Article Text

Fetal Medicine Posters
Fetal growth scans –should i?
  1. O Oniya,
  2. M Ledingham,
  3. A Duncan
  1. Princess Royal Maternity Hospital, Glasgow, United Kingdom


Background The Audit of antenatal ultrasound scans in England and Wales in 2007 concluded that largest contribution to workload with potential for rationalisation was from the scans perform ed after the anomaly scan. They accounted for 27% of all scans and 63% of non-routine scans

Methodolgy Retrospective Audit of Growth scans performed in a Teaching Hospital. May 2011

Objectives To determine amount, indications and frequency and to formulate a guideline for referral

Results Total number of scan was 500 in 202 patients. Range 1 to 11 scan per patient. Most scans were performed by Sonographers. In 46.5% scan had been planned as part of antenatal care while in 53.5% scans were unplanned. Indication was maternal in 105 cases and fetal in 97 cases. Average frequency interval was 2-4 weeks. Maternal indications varied from Medical disorders, antepatum haemorraghe and BMI issues to anxiety, cervical suture and abdominal trauma. Fetal indications varied from suspected IUGR and fetal abnormality to previous macrosomia, suspected polyhydramnios and suspected oligohydramnios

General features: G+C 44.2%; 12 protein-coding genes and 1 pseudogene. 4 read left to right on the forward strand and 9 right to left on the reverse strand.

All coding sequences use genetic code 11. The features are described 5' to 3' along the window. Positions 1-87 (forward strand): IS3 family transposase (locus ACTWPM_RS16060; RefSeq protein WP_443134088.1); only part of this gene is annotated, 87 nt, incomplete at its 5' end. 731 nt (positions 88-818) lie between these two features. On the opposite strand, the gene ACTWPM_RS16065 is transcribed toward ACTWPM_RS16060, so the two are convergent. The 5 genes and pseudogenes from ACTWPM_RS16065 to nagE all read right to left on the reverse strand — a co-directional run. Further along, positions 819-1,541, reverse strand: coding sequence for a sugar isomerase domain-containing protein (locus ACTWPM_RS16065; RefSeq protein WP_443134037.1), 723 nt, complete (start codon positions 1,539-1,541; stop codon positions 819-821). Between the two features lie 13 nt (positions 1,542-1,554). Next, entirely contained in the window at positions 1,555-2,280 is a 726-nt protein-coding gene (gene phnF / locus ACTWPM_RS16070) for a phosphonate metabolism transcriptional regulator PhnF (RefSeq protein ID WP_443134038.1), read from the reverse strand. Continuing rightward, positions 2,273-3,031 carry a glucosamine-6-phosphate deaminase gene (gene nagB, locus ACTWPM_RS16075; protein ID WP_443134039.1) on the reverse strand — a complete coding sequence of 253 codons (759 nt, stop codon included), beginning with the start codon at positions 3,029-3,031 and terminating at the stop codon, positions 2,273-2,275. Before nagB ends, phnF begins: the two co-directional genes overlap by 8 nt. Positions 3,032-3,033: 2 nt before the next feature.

Scan did not influence antenatal care in 78.2% and did not affect timing or mode of delivery in 86%

Conclusion The decision to perform growth scans poses a dilemma when the indication does not fall into a well defined category. Many of the growth scans performed did not fall under accepted indications. Appropriate use with careful consideration about frequency helps in the management of high risk women but random indications contributes significantly to the burden in most units

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